If you'll become eligible for Medicare soon or you're already a recipient, it's smart to learn what changes are on the horizon for next year so you can be prepared.
Medicare is the national health insurance program for U.S. residents 65 and older, as well as those with end-stage kidney disease and some with other disabilities. The program is quite complex, and premiums and other details can change from year to year.
The biggest changes expected in 2017 are rising premiums coupled with higher deductibles.
Social Security COLA affects Medicare costs
Here are the main changes you can expect to see in Medicare in the coming year:
First, you should know that Social Security recipients may not get a cost of living adjustment (COLA) in 2017. And the COLA, or lack of one, will affect how much many Medicare recipients pay in premiums.
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Each year, the Social Security Administration (SSA) determines whether or not there will be a COLA based on the rate of inflation in the previous year. The COLA is designed to help Social Security incomes keep pace with inflation so recipients keep the purchasing power to pay for necessities, such as food, medicine and Medicare premiums.
The need for a COLA in any given year is determined by consulting a consumer price index, which offers monthly information on the prices consumers pay for certain goods and services, such as groceries, electricity, furniture and car insurance.
"If there is no increase, there can be no COLA," according to the SSA.
If Social Security incomes do go up in 2017, the increase is likely to be very small. In October 2016, the SSA will announce whether there will be an increase and, if so, how much, according to the AARP.
In 2016, there was no COLA. In 2017, based on inflation numbers so far, Social Security beneficiaries may see a miniscule cost of living increase of .2 percent, according to AARP.
Medicare Part B costs set to rise in 2017
So, how do Medicare costs tie in with Social Security COLAs? Well, most Medicare recipients don't pay premiums for Medicare Part A, which covers hospital stays. However, they do pay premiums for Part B, which covers other medical costs, such as doctor visits, outpatient procedures and medical equipment.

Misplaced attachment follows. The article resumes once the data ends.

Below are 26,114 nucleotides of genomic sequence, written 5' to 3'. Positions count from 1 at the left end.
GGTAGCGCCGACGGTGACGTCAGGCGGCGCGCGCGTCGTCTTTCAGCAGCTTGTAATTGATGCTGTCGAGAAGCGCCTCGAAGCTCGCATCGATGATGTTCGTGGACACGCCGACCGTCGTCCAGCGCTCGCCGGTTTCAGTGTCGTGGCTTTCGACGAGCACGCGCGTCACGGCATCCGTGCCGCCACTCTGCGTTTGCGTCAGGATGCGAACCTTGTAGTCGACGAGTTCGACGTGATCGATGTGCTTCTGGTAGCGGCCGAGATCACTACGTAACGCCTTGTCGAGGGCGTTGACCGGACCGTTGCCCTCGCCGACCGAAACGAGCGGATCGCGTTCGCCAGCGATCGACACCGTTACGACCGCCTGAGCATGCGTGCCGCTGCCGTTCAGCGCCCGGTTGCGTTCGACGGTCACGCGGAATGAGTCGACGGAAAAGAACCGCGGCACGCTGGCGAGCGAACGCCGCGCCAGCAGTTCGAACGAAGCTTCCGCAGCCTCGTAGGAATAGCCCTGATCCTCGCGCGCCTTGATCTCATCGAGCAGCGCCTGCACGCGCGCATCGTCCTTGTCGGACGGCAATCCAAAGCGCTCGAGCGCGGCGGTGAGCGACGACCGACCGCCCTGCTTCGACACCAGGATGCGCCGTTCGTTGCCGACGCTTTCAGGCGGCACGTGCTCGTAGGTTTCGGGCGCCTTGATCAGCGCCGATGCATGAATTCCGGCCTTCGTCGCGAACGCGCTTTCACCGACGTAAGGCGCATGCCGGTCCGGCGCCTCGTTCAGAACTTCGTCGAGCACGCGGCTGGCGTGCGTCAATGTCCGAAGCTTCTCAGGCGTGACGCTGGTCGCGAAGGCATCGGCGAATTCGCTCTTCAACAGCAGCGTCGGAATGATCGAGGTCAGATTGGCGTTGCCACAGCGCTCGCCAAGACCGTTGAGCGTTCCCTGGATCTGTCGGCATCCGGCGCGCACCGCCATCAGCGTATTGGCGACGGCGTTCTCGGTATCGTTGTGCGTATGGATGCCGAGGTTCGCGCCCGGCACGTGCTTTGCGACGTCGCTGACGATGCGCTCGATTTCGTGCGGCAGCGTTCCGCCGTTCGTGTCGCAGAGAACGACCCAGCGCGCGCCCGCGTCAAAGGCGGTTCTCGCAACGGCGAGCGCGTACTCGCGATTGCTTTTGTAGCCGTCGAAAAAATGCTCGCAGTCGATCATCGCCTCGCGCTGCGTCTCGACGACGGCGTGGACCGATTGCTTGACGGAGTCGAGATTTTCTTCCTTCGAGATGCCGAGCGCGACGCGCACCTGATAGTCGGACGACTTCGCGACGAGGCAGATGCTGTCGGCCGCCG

They also pay premiums for Medicare Part D, which covers prescription drugs.
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In a year where there's an increase in Medicare Part B premiums but no COLA, about 70 percent of Social Security beneficiaries won't have to pay the higher premiums. That's because a "hold harmless" clause in federal law helps protect Social Security beneficiaries from having their incomes drained by rising premiums.
If there is no COLA in 2017, most recipients will continue to pay the same Part B premium they've paid for the past three years, $104.90 a month, according to AARP. If there's a .2 percent COLA, they'd pay just a few dollars more, or $107.60 a month.
The remaining 30 percent of beneficiaries, who are not protected by the "hold harmless" provision, include new Medicare Part B enrollees, who will pay about $149 a month in Part B premiums, according to AARP.
And higher income earners, who also aren't covered by the provision, will likely pay even more. The highest earners, individuals making over $214,000 and couples making over $428,000, could see their premiums go from $389 a month to $467.20 a month, according to an analysis by The Wall Street Journal.
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But lower income beneficiaries whose Part B premiums are paid by a state medical assistance program will not be on the hook for the increases, which will be covered by the state programs, according to the SSA.
The Part B deductible also will rise next year, from $166 to $204 per year, according to AARP. The deductible is the amount you have to pay out of pocket before your benefits kick in. After meeting the deductible, you should pay about 20 percent of your medical costs while Medicare picks up the rest, according to Medicare.gov.
Prescription drug coverage costs to increase
And, finally, for Medicare Part D, prescription drug coverage, the premiums and deductibles also are slated to go up in 2017. Part D premiums will go up from about $34 to $40 next year for individuals making less than $85,000 a year or couples making less than $170,000.
Higher income Medicare recipients pay higher premiums, which will also rise. And the Part D deductible, which is $360, should go up to $400 in 2017, according to the WSJ.
The best advice is to seek help from a company who can help you choose your Medicare coverage, and get a good supplemental insurance plan, which will help pay some out-of-pocket and excess costs, such as deductibles.
This article was originally published on insuranceQuotes.com.
Laura Adams is a personal finance expert, award-winning author, host of the top-rated Money Girl Podcast, and insuranceQuotes' senior analyst. For more on auto, home, health, life, and business insurance, click here.